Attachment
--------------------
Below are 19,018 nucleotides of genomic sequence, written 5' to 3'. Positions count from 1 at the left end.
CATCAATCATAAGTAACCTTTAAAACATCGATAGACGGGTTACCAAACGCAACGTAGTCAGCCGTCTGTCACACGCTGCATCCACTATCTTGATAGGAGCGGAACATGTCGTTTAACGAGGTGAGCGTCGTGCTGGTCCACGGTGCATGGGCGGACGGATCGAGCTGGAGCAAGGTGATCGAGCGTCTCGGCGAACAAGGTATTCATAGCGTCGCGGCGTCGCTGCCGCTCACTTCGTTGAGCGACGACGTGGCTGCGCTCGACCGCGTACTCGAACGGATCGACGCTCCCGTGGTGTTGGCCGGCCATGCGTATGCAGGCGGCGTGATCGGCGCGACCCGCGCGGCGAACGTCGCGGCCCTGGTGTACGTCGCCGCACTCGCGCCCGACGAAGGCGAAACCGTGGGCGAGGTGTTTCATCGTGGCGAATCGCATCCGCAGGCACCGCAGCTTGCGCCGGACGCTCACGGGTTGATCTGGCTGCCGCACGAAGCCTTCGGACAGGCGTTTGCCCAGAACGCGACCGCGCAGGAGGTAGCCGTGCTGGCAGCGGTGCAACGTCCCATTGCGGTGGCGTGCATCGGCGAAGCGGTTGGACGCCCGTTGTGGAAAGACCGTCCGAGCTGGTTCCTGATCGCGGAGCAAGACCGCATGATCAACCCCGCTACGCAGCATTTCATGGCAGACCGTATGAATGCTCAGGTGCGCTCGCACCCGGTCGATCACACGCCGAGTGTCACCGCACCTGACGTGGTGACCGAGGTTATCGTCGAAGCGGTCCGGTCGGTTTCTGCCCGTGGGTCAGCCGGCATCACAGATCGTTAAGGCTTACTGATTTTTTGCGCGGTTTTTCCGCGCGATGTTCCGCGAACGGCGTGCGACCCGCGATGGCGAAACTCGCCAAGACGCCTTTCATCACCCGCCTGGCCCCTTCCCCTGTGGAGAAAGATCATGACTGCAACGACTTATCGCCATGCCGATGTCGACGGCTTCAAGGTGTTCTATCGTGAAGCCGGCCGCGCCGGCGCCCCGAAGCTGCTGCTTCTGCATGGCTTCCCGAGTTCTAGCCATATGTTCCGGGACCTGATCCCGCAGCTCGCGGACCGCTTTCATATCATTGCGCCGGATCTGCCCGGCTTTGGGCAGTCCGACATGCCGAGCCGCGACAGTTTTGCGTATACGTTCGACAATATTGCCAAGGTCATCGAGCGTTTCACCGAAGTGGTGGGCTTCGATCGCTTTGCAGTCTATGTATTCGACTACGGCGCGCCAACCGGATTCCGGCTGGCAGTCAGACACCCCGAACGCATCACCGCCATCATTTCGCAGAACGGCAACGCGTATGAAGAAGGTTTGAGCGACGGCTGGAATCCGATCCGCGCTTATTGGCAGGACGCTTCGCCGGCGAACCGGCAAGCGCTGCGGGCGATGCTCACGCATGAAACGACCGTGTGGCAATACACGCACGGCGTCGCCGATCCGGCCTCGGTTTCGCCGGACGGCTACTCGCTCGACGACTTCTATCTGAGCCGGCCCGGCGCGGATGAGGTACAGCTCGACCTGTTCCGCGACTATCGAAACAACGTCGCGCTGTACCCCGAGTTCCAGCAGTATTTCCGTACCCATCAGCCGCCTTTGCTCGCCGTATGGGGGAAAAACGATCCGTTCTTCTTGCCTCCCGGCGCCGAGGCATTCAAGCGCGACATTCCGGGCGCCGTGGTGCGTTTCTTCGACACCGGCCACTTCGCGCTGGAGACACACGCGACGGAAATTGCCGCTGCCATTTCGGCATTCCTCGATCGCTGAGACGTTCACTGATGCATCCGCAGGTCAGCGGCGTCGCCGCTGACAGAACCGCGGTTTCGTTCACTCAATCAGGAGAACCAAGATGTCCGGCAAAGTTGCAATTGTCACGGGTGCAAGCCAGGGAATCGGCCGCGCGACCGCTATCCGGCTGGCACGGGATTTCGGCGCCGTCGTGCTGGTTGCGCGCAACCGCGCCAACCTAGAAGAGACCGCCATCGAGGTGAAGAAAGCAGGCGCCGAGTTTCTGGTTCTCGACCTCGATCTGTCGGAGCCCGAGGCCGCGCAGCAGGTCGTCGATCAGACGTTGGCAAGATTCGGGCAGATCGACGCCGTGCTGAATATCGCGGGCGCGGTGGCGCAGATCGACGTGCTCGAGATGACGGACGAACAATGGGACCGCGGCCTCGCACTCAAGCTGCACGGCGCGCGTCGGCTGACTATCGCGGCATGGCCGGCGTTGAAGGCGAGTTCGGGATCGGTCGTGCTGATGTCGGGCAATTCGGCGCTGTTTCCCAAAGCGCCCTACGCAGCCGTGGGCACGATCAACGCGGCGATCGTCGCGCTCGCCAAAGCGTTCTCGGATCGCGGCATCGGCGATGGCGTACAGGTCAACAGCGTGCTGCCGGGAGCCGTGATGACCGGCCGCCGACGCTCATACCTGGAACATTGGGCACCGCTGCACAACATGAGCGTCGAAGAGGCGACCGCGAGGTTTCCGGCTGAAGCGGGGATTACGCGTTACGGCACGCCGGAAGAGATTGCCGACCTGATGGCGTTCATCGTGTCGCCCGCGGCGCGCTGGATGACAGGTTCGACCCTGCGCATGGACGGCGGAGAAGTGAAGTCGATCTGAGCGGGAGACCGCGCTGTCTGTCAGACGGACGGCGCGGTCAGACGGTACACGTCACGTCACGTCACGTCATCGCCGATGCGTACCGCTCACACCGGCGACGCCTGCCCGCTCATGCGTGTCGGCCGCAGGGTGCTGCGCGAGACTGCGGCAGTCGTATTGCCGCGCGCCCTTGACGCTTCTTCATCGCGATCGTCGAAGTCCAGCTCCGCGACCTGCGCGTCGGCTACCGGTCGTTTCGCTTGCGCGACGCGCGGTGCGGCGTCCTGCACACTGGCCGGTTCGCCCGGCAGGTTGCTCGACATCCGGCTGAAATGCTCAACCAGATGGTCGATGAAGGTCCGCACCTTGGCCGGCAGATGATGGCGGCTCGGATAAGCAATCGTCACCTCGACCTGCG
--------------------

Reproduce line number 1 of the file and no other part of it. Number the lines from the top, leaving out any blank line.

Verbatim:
Below are 19,018 nucleotides of genomic sequence, written 5' to 3'. Positions count from 1 at the left end.